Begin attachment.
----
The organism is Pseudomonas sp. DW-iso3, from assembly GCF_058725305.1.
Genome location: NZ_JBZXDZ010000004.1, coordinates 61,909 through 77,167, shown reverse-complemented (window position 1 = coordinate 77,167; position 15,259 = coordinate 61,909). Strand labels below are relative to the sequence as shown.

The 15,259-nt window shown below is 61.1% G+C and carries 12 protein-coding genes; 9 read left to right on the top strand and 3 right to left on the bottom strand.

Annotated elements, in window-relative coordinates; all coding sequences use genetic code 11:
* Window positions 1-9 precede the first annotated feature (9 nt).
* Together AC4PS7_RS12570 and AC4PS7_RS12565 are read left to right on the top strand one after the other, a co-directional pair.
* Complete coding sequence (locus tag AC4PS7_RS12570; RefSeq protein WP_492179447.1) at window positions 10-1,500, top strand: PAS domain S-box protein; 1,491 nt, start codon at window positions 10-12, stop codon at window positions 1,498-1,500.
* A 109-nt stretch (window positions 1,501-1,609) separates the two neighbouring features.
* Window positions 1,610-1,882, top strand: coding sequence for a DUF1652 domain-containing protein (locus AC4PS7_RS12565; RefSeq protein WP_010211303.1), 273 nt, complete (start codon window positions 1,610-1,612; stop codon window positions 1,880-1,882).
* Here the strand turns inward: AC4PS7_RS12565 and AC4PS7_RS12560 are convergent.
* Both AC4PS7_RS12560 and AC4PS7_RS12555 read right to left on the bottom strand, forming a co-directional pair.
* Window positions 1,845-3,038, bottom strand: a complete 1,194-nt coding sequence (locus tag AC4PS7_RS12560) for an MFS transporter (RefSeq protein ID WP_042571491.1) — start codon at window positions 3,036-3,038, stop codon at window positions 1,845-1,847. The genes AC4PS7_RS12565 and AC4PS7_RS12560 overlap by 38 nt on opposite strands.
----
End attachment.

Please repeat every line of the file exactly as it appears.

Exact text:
The organism is Pseudomonas sp. DW-iso3, from assembly GCF_058725305.1.
Genome location: NZ_JBZXDZ010000004.1, coordinates 61,909 through 77,167, shown reverse-complemented (window position 1 = coordinate 77,167; position 15,259 = coordinate 61,909). Strand labels below are relative to the sequence as shown.

The 15,259-nt window shown below is 61.1% G+C and carries 12 protein-coding genes; 9 read left to right on the top strand and 3 right to left on the bottom strand.

Annotated elements, in window-relative coordinates; all coding sequences use genetic code 11:
* Window positions 1-9 precede the first annotated feature (9 nt).
* Together AC4PS7_RS12570 and AC4PS7_RS12565 are read left to right on the top strand one after the other, a co-directional pair.
* Complete coding sequence (locus tag AC4PS7_RS12570; RefSeq protein WP_492179447.1) at window positions 10-1,500, top strand: PAS domain S-box protein; 1,491 nt, start codon at window positions 10-12, stop codon at window positions 1,498-1,500.
* A 109-nt stretch (window positions 1,501-1,609) separates the two neighbouring features.
* Window positions 1,610-1,882, top strand: coding sequence for a DUF1652 domain-containing protein (locus AC4PS7_RS12565; RefSeq protein WP_010211303.1), 273 nt, complete (start codon window positions 1,610-1,612; stop codon window positions 1,880-1,882).
* Here the strand turns inward: AC4PS7_RS12565 and AC4PS7_RS12560 are convergent.
* Both AC4PS7_RS12560 and AC4PS7_RS12555 read right to left on the bottom strand, forming a co-directional pair.
* Window positions 1,845-3,038, bottom strand: a complete 1,194-nt coding sequence (locus tag AC4PS7_RS12560) for an MFS transporter (RefSeq protein ID WP_042571491.1) — start codon at window positions 3,036-3,038, stop codon at window positions 1,845-1,847. The genes AC4PS7_RS12565 and AC4PS7_RS12560 overlap by 38 nt on opposite strands.